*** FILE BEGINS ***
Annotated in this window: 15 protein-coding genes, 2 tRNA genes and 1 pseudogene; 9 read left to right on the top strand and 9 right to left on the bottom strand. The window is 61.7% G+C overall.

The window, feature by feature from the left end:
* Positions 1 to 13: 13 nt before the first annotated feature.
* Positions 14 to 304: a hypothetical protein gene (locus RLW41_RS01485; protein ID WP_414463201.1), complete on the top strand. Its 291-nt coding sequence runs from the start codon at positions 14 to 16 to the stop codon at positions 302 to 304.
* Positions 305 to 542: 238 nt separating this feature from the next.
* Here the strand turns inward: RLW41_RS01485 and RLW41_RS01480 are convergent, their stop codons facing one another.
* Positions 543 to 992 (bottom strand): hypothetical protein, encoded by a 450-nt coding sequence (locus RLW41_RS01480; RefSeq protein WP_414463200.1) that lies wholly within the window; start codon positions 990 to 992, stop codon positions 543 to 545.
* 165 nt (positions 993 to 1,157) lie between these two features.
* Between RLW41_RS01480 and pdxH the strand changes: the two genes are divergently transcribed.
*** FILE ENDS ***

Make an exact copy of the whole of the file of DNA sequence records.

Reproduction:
Annotated in this window: 15 protein-coding genes, 2 tRNA genes and 1 pseudogene; 9 read left to right on the top strand and 9 right to left on the bottom strand. The window is 61.7% G+C overall.

The window, feature by feature from the left end:
* Positions 1 to 13: 13 nt before the first annotated feature.
* Positions 14 to 304: a hypothetical protein gene (locus RLW41_RS01485; protein ID WP_414463201.1), complete on the top strand. Its 291-nt coding sequence runs from the start codon at positions 14 to 16 to the stop codon at positions 302 to 304.
* Positions 305 to 542: 238 nt separating this feature from the next.
* Here the strand turns inward: RLW41_RS01485 and RLW41_RS01480 are convergent, their stop codons facing one another.
* Positions 543 to 992 (bottom strand): hypothetical protein, encoded by a 450-nt coding sequence (locus RLW41_RS01480; RefSeq protein WP_414463200.1) that lies wholly within the window; start codon positions 990 to 992, stop codon positions 543 to 545.
* 165 nt (positions 993 to 1,157) lie between these two features.
* Between RLW41_RS01480 and pdxH the strand changes: the two genes are divergently transcribed.